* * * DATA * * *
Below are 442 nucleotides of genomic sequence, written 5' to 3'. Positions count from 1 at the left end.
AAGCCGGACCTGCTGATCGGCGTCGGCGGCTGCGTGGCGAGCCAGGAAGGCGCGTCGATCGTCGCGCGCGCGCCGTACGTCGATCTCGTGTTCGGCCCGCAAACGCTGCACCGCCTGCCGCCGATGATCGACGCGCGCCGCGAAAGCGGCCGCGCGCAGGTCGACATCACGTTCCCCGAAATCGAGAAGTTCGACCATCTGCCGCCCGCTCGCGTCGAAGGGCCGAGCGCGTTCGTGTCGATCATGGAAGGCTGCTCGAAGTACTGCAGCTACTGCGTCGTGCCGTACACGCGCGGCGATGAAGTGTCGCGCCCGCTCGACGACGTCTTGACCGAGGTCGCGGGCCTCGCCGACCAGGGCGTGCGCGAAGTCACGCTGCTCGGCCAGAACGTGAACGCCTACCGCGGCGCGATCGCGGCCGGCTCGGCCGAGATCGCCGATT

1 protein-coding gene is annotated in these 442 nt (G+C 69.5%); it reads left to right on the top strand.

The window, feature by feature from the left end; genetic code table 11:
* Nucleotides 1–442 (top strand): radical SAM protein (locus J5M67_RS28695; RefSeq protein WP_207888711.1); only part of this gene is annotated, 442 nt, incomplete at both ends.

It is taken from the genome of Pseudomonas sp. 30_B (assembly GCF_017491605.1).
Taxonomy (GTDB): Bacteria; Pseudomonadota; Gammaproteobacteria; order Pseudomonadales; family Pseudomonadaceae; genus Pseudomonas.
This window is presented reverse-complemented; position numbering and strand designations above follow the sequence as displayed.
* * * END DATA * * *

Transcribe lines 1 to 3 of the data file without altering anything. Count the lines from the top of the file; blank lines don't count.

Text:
Below are 442 nucleotides of genomic sequence, written 5' to 3'. Positions count from 1 at the left end.
AAGCCGGACCTGCTGATCGGCGTCGGCGGCTGCGTGGCGAGCCAGGAAGGCGCGTCGATCGTCGCGCGCGCGCCGTACGTCGATCTCGTGTTCGGCCCGCAAACGCTGCACCGCCTGCCGCCGATGATCGACGCGCGCCGCGAAAGCGGCCGCGCGCAGGTCGACATCACGTTCCCCGAAATCGAGAAGTTCGACCATCTGCCGCCCGCTCGCGTCGAAGGGCCGAGCGCGTTCGTGTCGATCATGGAAGGCTGCTCGAAGTACTGCAGCTACTGCGTCGTGCCGTACACGCGCGGCGATGAAGTGTCGCGCCCGCTCGACGACGTCTTGACCGAGGTCGCGGGCCTCGCCGACCAGGGCGTGCGCGAAGTCACGCTGCTCGGCCAGAACGTGAACGCCTACCGCGGCGCGATCGCGGCCGGCTCGGCCGAGATCGCCGATT

1 protein-coding gene is annotated in these 442 nt (G+C 69.5%); it reads left to right on the top strand.